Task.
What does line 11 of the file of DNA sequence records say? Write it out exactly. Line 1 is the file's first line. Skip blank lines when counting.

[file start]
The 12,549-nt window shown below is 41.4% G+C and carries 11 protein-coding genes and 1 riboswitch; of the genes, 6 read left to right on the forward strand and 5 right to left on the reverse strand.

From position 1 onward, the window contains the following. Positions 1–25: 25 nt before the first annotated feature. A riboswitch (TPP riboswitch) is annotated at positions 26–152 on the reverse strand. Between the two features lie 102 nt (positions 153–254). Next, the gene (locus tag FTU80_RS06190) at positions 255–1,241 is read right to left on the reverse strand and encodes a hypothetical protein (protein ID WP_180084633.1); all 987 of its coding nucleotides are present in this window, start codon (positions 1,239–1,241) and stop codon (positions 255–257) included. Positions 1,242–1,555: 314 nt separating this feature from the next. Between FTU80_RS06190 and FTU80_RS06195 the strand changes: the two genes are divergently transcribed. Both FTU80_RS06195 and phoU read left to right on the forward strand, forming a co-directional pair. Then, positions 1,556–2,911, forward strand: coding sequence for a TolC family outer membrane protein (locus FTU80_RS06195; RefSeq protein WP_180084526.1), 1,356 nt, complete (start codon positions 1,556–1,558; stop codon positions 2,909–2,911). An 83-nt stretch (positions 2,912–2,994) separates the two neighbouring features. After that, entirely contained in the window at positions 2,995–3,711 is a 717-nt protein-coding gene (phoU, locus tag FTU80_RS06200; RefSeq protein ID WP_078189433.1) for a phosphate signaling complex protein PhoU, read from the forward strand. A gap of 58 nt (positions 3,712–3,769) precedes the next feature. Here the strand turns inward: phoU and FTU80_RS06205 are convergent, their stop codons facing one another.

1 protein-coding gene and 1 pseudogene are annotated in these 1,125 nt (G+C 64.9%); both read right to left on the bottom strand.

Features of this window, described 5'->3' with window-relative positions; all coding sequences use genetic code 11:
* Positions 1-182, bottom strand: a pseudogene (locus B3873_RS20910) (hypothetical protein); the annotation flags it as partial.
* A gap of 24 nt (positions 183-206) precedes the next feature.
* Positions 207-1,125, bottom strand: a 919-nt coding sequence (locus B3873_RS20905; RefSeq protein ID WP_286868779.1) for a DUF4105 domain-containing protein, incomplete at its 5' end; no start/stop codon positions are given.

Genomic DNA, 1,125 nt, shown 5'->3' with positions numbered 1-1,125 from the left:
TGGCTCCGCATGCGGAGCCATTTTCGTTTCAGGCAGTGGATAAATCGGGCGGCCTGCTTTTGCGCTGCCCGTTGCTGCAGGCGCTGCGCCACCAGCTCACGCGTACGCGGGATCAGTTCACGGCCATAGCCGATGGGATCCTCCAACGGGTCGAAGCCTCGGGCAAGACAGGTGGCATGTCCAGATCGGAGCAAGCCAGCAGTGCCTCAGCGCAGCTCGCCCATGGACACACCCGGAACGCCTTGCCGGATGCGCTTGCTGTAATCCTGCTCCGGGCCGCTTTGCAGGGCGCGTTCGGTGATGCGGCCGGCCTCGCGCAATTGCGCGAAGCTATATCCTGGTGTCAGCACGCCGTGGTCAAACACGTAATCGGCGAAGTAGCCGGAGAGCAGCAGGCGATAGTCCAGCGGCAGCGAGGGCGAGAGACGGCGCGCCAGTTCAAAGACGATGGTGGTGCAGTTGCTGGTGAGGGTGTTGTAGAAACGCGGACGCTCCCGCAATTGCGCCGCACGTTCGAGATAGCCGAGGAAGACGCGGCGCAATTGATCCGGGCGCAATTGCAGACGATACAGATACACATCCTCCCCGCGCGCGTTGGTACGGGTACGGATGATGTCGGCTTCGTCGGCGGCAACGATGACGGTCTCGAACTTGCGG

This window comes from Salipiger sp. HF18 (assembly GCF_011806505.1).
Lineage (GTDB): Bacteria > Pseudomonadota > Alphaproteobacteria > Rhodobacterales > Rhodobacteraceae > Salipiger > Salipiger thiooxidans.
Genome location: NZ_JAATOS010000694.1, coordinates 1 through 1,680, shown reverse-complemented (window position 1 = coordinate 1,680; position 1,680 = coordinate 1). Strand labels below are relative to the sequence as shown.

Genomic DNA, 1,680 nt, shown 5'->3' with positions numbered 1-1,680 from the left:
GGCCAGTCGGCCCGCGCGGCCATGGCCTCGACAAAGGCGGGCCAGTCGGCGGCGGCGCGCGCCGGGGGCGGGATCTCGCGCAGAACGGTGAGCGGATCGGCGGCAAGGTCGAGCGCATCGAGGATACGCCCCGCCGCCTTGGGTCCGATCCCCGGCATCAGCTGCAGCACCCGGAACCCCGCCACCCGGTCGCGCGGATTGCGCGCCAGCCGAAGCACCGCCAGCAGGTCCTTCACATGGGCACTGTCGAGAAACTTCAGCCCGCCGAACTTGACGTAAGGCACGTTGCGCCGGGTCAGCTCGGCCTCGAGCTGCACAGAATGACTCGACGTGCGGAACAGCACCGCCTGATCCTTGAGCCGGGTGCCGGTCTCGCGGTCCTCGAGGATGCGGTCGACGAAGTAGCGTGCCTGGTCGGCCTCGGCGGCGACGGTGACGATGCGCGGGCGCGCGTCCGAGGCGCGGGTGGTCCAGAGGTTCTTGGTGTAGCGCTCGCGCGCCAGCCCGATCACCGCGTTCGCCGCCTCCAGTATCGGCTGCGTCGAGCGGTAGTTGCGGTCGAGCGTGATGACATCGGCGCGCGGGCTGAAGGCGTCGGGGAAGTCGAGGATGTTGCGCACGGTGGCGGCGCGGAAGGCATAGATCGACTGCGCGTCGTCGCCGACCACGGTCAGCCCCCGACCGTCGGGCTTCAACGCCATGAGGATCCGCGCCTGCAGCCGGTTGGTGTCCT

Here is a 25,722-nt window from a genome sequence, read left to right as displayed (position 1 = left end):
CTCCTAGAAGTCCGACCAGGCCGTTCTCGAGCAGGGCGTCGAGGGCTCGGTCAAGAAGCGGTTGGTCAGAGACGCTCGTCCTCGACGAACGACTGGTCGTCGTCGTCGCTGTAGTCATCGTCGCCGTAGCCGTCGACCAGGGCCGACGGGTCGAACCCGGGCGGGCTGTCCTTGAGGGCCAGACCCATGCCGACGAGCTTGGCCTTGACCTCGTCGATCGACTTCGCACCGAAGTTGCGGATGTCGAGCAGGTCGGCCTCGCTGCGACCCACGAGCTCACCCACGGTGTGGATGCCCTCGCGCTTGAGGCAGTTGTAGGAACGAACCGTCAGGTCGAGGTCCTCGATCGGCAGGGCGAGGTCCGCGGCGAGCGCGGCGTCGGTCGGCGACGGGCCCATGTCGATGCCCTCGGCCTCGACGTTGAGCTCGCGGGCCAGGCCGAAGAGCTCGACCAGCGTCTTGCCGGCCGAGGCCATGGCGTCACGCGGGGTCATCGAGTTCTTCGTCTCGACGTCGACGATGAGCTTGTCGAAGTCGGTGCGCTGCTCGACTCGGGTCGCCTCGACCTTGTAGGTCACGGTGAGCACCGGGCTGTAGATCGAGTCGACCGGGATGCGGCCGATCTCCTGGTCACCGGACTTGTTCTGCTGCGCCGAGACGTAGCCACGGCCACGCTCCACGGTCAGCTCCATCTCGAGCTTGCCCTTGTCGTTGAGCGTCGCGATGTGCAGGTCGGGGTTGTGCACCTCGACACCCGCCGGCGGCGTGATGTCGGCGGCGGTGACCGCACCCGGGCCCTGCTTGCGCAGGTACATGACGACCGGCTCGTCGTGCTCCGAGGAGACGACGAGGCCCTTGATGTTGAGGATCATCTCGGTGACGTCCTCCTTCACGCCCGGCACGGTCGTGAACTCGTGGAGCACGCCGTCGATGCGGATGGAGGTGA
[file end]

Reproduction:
Lineage (GTDB): Bacteria > Pseudomonadota > Alphaproteobacteria > Rhodobacterales > Rhodobacteraceae > Salipiger > Salipiger thiooxidans.